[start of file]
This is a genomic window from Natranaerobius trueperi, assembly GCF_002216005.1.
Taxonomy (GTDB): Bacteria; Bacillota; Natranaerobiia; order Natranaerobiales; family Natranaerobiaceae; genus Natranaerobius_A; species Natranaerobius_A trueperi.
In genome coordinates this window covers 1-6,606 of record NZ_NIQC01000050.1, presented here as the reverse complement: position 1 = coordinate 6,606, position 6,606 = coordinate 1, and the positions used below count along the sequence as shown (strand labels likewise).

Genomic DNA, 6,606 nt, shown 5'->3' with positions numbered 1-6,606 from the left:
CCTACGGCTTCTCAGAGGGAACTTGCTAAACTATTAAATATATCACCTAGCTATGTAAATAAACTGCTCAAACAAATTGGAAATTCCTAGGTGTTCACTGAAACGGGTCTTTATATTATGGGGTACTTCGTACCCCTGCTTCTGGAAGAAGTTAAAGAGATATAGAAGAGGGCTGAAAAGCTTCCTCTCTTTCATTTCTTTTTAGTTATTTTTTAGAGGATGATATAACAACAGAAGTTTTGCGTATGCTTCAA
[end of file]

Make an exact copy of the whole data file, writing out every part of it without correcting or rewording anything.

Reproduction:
This is a genomic window from Natranaerobius trueperi, assembly GCF_002216005.1.
Taxonomy (GTDB): Bacteria; Bacillota; Natranaerobiia; order Natranaerobiales; family Natranaerobiaceae; genus Natranaerobius_A; species Natranaerobius_A trueperi.
In genome coordinates this window covers 1-6,606 of record NZ_NIQC01000050.1, presented here as the reverse complement: position 1 = coordinate 6,606, position 6,606 = coordinate 1, and the positions used below count along the sequence as shown (strand labels likewise).

Genomic DNA, 6,606 nt, shown 5'->3' with positions numbered 1-6,606 from the left:
CCTACGGCTTCTCAGAGGGAACTTGCTAAACTATTAAATATATCACCTAGCTATGTAAATAAACTGCTCAAACAAATTGGAAATTCCTAGGTGTTCACTGAAACGGGTCTTTATATTATGGGGTACTTCGTACCCCTGCTTCTGGAAGAAGTTAAAGAGATATAGAAGAGGGCTGAAAAGCTTCCTCTCTTTCATTTCTTTTTAGTTATTTTTTAGAGGATGATATAACAACAGAAGTTTTGCGTATGCTTCAA